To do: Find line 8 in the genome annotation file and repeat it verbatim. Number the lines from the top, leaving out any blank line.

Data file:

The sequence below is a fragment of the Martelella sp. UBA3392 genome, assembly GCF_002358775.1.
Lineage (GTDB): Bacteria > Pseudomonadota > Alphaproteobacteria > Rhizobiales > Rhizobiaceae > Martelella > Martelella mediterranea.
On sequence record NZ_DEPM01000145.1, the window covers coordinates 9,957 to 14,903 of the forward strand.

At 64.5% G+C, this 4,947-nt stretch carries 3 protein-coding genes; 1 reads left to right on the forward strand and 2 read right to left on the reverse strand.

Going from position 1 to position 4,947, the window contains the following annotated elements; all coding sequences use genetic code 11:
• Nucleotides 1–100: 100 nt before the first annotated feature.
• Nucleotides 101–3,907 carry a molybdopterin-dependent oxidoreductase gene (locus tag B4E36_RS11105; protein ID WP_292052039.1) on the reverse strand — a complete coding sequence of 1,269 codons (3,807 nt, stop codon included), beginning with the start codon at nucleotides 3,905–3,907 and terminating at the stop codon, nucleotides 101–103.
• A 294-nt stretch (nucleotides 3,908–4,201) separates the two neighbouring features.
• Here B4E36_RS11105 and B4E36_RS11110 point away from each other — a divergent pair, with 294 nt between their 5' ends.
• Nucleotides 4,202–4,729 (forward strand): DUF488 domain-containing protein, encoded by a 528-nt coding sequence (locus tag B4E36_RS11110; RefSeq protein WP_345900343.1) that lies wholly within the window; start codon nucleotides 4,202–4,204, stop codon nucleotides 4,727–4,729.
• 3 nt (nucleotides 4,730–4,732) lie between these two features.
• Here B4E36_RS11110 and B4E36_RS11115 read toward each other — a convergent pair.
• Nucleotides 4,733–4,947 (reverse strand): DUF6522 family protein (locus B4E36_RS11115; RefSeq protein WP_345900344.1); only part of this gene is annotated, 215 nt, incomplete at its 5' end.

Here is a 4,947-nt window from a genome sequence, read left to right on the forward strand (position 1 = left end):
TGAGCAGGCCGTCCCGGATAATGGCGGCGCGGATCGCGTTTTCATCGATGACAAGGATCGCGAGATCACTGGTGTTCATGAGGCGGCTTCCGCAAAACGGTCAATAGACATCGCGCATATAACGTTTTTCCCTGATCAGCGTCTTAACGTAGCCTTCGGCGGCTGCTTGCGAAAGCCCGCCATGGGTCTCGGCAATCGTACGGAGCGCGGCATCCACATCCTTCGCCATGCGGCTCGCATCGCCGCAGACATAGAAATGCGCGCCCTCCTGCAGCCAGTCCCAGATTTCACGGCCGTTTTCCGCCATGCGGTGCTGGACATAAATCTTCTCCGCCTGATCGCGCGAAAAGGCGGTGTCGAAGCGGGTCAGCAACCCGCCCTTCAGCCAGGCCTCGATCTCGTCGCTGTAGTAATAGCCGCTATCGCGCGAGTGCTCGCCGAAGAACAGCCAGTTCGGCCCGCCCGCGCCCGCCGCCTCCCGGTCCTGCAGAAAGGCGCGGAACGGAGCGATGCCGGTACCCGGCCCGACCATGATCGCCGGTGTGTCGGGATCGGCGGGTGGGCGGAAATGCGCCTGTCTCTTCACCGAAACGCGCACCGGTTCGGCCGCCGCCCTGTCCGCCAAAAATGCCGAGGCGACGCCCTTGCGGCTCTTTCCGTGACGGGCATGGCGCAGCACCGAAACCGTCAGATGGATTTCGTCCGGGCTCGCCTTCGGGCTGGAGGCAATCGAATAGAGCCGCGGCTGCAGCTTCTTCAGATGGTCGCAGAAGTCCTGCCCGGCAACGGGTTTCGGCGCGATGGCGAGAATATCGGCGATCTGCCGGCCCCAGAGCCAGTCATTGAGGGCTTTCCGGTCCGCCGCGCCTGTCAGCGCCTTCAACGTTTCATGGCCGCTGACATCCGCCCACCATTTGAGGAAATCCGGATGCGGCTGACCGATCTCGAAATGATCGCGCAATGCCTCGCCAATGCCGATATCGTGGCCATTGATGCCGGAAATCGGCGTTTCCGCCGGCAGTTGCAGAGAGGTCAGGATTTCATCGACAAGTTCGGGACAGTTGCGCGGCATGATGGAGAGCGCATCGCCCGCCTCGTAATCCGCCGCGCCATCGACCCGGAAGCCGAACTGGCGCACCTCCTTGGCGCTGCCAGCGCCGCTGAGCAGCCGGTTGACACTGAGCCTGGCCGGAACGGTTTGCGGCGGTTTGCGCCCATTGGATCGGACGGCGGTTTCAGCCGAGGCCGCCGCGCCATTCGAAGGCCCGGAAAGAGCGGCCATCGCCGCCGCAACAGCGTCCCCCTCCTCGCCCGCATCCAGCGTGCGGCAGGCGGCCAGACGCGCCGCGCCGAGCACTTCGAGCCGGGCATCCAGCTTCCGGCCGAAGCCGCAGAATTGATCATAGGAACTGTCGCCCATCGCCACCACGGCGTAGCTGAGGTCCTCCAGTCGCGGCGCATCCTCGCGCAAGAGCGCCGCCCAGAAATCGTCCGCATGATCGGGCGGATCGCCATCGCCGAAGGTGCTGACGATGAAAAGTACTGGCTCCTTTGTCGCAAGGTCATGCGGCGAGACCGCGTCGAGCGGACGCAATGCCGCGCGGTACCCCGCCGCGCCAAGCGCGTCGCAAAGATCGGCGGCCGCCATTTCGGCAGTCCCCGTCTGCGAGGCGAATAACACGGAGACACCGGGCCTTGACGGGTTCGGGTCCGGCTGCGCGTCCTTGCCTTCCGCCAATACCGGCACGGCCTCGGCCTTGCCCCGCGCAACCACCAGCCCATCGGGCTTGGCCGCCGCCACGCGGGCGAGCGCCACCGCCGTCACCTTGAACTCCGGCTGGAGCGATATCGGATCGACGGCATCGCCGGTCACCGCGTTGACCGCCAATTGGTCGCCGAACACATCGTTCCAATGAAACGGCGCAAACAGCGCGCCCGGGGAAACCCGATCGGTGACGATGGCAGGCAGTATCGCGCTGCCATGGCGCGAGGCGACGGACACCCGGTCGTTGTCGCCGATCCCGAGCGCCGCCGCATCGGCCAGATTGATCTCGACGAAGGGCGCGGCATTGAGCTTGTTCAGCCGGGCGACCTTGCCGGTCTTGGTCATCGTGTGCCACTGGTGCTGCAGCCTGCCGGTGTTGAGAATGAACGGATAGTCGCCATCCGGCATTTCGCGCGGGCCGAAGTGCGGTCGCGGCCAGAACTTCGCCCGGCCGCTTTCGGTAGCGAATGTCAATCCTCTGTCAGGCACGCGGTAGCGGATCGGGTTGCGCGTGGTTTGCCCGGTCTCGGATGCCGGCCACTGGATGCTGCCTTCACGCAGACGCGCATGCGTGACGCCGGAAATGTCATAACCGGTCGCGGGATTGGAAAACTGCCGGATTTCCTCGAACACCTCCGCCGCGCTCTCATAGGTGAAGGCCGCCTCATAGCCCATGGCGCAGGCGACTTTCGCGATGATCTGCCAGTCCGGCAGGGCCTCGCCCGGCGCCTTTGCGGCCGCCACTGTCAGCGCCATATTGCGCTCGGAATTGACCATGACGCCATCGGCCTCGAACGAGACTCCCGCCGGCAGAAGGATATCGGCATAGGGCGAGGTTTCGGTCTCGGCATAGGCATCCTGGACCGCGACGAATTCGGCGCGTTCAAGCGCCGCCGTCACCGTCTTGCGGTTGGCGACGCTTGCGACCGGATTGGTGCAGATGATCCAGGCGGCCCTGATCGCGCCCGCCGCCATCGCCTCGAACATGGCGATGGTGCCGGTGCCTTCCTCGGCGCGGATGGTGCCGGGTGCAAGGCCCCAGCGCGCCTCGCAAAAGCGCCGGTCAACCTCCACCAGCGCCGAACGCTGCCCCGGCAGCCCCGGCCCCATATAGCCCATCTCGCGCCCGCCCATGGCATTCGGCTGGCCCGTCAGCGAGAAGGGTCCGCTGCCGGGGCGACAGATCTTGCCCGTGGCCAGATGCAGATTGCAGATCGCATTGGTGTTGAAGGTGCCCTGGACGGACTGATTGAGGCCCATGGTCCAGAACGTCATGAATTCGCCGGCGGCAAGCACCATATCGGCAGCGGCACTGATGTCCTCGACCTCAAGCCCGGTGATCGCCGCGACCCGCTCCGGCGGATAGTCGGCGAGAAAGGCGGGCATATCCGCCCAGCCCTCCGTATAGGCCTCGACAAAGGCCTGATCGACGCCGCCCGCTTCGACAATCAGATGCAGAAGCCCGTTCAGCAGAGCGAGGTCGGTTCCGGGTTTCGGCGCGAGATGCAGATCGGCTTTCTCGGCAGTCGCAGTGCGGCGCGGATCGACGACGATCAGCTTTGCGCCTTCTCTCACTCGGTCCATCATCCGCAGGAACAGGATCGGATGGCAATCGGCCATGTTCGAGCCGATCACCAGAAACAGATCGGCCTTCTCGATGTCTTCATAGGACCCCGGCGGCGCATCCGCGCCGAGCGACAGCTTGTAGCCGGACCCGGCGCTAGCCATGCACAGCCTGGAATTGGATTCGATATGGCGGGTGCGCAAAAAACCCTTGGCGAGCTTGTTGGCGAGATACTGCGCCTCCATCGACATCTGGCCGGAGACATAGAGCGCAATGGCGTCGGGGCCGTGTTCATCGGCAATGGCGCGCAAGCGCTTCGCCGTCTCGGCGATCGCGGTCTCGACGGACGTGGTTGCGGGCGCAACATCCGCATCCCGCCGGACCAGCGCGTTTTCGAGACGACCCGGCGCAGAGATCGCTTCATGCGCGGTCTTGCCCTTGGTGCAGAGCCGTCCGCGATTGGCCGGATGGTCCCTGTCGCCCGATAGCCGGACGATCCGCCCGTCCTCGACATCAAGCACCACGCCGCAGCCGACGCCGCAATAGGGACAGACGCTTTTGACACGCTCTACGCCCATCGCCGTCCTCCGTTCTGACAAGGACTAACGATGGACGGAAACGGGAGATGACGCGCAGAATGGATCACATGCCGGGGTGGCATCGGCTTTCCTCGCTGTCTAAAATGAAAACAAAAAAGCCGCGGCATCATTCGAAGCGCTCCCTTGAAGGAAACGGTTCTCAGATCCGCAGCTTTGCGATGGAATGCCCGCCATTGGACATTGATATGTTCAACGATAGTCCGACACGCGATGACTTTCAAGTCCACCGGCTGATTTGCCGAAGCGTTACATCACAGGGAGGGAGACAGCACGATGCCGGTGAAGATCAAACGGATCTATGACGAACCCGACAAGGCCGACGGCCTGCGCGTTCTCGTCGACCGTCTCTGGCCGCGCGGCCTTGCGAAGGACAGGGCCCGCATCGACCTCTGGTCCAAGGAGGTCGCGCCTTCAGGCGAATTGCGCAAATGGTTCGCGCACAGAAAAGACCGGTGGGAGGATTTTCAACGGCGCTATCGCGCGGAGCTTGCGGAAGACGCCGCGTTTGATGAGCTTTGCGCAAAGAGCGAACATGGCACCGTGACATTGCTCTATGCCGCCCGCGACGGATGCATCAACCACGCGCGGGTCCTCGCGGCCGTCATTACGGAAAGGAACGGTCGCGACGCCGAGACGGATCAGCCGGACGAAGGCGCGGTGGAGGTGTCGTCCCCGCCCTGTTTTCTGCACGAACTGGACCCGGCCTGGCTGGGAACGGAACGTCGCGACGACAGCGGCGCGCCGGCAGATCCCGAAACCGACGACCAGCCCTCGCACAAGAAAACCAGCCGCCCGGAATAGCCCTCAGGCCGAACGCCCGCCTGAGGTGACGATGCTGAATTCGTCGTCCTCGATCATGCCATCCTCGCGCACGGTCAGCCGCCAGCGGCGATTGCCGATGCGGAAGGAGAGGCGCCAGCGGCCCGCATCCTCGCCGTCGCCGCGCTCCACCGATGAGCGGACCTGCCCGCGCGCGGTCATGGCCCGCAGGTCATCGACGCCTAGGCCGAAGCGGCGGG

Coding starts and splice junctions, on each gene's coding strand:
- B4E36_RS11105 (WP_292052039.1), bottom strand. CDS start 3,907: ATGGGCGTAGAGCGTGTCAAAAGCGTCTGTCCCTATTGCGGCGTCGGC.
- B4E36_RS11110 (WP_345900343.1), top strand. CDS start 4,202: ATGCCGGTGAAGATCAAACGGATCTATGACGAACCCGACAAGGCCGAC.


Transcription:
• A 294-nt stretch (nucleotides 3,908–4,201) separates the two neighbouring features.